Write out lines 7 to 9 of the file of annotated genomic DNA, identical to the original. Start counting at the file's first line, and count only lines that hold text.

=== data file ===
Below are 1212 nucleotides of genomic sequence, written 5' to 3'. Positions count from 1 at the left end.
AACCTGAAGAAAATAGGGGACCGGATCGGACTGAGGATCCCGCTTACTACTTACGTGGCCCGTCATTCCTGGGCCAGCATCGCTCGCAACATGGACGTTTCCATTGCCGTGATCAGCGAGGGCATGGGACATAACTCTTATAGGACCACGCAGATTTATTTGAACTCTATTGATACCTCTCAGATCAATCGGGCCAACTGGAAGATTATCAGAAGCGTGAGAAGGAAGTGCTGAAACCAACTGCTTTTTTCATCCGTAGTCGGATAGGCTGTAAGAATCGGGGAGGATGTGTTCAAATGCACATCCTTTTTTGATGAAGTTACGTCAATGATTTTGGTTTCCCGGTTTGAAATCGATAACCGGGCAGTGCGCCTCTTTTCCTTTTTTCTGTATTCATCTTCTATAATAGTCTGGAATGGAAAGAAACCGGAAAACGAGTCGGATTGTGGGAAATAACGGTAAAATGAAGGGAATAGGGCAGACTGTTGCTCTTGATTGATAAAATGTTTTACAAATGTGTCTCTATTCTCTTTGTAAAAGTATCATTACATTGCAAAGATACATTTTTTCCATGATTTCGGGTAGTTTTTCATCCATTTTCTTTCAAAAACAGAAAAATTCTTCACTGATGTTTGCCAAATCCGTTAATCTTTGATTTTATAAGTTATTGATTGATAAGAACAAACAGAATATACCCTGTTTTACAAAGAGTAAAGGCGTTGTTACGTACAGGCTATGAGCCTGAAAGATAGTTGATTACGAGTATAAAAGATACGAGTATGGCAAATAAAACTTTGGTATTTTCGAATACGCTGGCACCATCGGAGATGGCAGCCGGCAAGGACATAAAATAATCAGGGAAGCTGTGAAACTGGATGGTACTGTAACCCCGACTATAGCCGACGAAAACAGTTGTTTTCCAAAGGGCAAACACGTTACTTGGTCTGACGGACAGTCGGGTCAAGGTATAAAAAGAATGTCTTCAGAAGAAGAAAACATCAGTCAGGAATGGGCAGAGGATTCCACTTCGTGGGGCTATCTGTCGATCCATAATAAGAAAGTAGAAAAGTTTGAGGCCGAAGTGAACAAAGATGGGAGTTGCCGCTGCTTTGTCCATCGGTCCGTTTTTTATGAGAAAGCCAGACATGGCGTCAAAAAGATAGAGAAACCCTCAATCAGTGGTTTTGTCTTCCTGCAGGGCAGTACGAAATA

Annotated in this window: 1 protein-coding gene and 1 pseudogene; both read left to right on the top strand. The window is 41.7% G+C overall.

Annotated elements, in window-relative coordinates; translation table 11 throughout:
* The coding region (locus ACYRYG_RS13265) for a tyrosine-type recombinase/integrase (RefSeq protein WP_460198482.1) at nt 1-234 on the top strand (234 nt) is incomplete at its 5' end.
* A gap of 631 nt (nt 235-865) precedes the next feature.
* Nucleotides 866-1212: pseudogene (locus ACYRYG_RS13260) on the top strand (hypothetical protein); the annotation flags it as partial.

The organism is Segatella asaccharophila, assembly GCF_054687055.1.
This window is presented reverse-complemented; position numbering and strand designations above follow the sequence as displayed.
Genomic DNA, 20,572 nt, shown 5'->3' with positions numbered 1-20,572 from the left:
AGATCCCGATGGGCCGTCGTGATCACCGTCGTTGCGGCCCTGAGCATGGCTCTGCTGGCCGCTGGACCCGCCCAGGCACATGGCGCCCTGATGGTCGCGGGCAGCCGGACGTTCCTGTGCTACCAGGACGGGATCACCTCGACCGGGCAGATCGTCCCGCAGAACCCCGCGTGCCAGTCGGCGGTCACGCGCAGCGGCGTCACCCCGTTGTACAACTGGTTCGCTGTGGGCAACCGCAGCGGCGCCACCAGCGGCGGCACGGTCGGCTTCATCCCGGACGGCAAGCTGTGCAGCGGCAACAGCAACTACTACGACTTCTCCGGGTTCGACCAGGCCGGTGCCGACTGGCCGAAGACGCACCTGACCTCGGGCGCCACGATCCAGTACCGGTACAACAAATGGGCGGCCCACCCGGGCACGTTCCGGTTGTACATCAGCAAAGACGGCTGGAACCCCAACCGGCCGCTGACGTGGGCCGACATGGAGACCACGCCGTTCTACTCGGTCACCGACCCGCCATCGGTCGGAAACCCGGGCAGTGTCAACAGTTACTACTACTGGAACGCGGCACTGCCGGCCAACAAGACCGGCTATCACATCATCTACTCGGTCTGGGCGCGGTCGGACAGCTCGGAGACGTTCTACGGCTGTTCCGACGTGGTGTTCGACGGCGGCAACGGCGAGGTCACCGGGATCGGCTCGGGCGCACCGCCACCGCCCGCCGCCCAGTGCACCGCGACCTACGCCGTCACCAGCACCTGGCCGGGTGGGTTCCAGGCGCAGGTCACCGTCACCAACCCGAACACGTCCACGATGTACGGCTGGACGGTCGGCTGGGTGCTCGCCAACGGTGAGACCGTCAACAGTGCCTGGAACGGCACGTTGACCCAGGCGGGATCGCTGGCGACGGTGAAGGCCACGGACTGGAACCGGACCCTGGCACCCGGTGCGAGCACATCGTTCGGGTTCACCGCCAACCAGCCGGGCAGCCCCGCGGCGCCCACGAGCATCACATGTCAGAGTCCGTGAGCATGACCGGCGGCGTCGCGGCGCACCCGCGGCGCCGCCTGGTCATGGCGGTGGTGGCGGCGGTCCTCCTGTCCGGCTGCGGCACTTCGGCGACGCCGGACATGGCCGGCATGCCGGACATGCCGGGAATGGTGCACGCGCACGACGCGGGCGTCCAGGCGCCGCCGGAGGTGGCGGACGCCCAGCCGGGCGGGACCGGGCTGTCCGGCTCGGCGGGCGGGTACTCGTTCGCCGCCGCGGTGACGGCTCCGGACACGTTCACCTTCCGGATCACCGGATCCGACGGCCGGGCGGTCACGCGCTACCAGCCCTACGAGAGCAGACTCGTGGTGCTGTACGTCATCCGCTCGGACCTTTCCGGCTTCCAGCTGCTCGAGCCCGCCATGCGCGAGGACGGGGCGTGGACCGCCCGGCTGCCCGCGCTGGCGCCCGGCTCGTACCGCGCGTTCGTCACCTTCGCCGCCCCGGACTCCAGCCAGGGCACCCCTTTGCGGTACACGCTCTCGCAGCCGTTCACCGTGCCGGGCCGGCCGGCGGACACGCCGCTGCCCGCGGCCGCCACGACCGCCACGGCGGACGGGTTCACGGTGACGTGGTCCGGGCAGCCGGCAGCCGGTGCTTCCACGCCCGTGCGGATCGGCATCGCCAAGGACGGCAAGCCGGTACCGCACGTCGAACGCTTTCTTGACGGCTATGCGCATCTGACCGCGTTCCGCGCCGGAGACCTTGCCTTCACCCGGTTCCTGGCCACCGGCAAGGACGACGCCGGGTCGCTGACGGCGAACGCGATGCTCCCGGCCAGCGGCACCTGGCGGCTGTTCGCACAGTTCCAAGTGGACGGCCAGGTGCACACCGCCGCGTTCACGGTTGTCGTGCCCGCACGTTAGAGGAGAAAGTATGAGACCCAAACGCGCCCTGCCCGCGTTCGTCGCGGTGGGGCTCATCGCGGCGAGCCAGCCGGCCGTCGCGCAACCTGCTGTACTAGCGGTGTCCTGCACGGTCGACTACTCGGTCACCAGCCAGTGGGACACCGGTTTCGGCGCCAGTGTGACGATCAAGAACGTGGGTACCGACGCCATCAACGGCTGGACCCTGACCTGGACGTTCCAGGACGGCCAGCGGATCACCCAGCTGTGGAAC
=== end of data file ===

* Nucleotides 866-1212: pseudogene (locus ACYRYG_RS13260) on the top strand (hypothetical protein); the annotation flags it as partial.

The organism is Segatella asaccharophila, assembly GCF_054687055.1.
This window is presented reverse-complemented; position numbering and strand designations above follow the sequence as displayed.